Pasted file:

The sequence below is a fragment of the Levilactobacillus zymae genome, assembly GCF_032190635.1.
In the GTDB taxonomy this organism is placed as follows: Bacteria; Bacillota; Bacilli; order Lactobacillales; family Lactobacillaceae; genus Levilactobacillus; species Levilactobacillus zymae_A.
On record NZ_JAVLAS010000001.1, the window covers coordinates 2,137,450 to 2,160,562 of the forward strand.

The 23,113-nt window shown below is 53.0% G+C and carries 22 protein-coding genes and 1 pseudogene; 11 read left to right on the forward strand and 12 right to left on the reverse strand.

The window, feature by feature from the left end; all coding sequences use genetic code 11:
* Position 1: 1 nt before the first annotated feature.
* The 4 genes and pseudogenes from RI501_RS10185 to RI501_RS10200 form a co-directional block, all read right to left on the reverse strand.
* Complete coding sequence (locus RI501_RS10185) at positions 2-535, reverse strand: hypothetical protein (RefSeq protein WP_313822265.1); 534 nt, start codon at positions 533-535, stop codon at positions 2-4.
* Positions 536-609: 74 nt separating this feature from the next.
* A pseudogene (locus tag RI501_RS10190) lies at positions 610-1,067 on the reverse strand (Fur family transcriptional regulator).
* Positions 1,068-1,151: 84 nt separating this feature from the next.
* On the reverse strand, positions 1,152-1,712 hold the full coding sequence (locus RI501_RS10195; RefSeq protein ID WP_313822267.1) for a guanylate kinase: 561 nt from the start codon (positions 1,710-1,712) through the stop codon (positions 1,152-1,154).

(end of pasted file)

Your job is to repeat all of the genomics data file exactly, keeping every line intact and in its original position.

The sequence below is a fragment of the Levilactobacillus zymae genome, assembly GCF_032190635.1.
In the GTDB taxonomy this organism is placed as follows: Bacteria; Bacillota; Bacilli; order Lactobacillales; family Lactobacillaceae; genus Levilactobacillus; species Levilactobacillus zymae_A.
On record NZ_JAVLAS010000001.1, the window covers coordinates 2,137,450 to 2,160,562 of the forward strand.

The 23,113-nt window shown below is 53.0% G+C and carries 22 protein-coding genes and 1 pseudogene; 11 read left to right on the forward strand and 12 right to left on the reverse strand.

The window, feature by feature from the left end; all coding sequences use genetic code 11:
* Position 1: 1 nt before the first annotated feature.
* The 4 genes and pseudogenes from RI501_RS10185 to RI501_RS10200 form a co-directional block, all read right to left on the reverse strand.
* Complete coding sequence (locus RI501_RS10185) at positions 2-535, reverse strand: hypothetical protein (RefSeq protein WP_313822265.1); 534 nt, start codon at positions 533-535, stop codon at positions 2-4.
* Positions 536-609: 74 nt separating this feature from the next.
* A pseudogene (locus tag RI501_RS10190) lies at positions 610-1,067 on the reverse strand (Fur family transcriptional regulator).
* Positions 1,068-1,151: 84 nt separating this feature from the next.
* On the reverse strand, positions 1,152-1,712 hold the full coding sequence (locus RI501_RS10195; RefSeq protein ID WP_313822267.1) for a guanylate kinase: 561 nt from the start codon (positions 1,710-1,712) through the stop codon (positions 1,152-1,154).